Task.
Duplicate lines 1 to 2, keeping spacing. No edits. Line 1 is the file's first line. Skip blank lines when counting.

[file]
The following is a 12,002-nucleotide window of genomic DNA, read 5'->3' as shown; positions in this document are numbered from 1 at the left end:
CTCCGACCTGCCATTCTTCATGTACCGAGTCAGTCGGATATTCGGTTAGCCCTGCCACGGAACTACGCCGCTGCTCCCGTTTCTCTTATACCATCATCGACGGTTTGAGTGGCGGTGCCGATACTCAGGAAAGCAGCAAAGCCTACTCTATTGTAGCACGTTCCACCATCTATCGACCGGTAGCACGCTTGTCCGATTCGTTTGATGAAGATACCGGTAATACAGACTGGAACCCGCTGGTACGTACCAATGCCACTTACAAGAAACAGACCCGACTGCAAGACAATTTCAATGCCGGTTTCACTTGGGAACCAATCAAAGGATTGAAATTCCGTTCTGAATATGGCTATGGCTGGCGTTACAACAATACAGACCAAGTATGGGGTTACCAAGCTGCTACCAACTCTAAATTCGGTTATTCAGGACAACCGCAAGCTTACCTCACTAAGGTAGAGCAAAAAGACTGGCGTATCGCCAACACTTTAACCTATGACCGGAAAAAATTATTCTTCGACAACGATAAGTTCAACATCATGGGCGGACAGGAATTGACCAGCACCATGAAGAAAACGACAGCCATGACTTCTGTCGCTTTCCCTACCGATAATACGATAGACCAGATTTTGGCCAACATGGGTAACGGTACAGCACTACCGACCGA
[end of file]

The following is a 12,002-nucleotide window of genomic DNA, read 5'->3' as shown; positions in this document are numbered from 1 at the left end:
CTCCGACCTGCCATTCTTCATGTACCGAGTCAGTCGGATATTCGGTTAGCCCTGCCACGGAACTACGCCGCTGCTCCCGTTTCTCTTATACCATCATCGACGGTTTGAGTGGCGGTGCCGATACTCAGGAAAGCAGCAAAGCCTACTCTATTGTAGCACGTTCCACCATCTATCGACCGGTAGCACGCTTGTCCGATTCGTTTGATGAAGATACCGGTAATACAGACTGGAACCCGCTGGTACGTACCAATGCCACTTACAAGAAACAGACCCGACTGCAAGACAATTTCAATGCCGGTTTCACTTGGGAACCAATCAAAGGATTGAAATTCCGTTCTGAATATGGCTATGGCTGGCGTTACAACAATACAGACCAAGTATGGGGTTACCAAGCTGCTACCAACTCTAAATTCGGTTATTCAGGACAACCGCAAGCTTACCTCACTAAGGTAGAGCAAAAAGACTGGCGTATCGCCAACACTTTAACCTATGACCGGAAAAAATTATTCTTCGACAACGATAAGTTCAACATCATGGGCGGACAGGAATTGACCAGCACCATGAAGAAAACGACAGCCATGACTTCTGTCGCTTTCCCTACCGATAATACGATAGACCAGATTTTGGCCAACATGGGTAACGGTACAGCACTACCGACCGA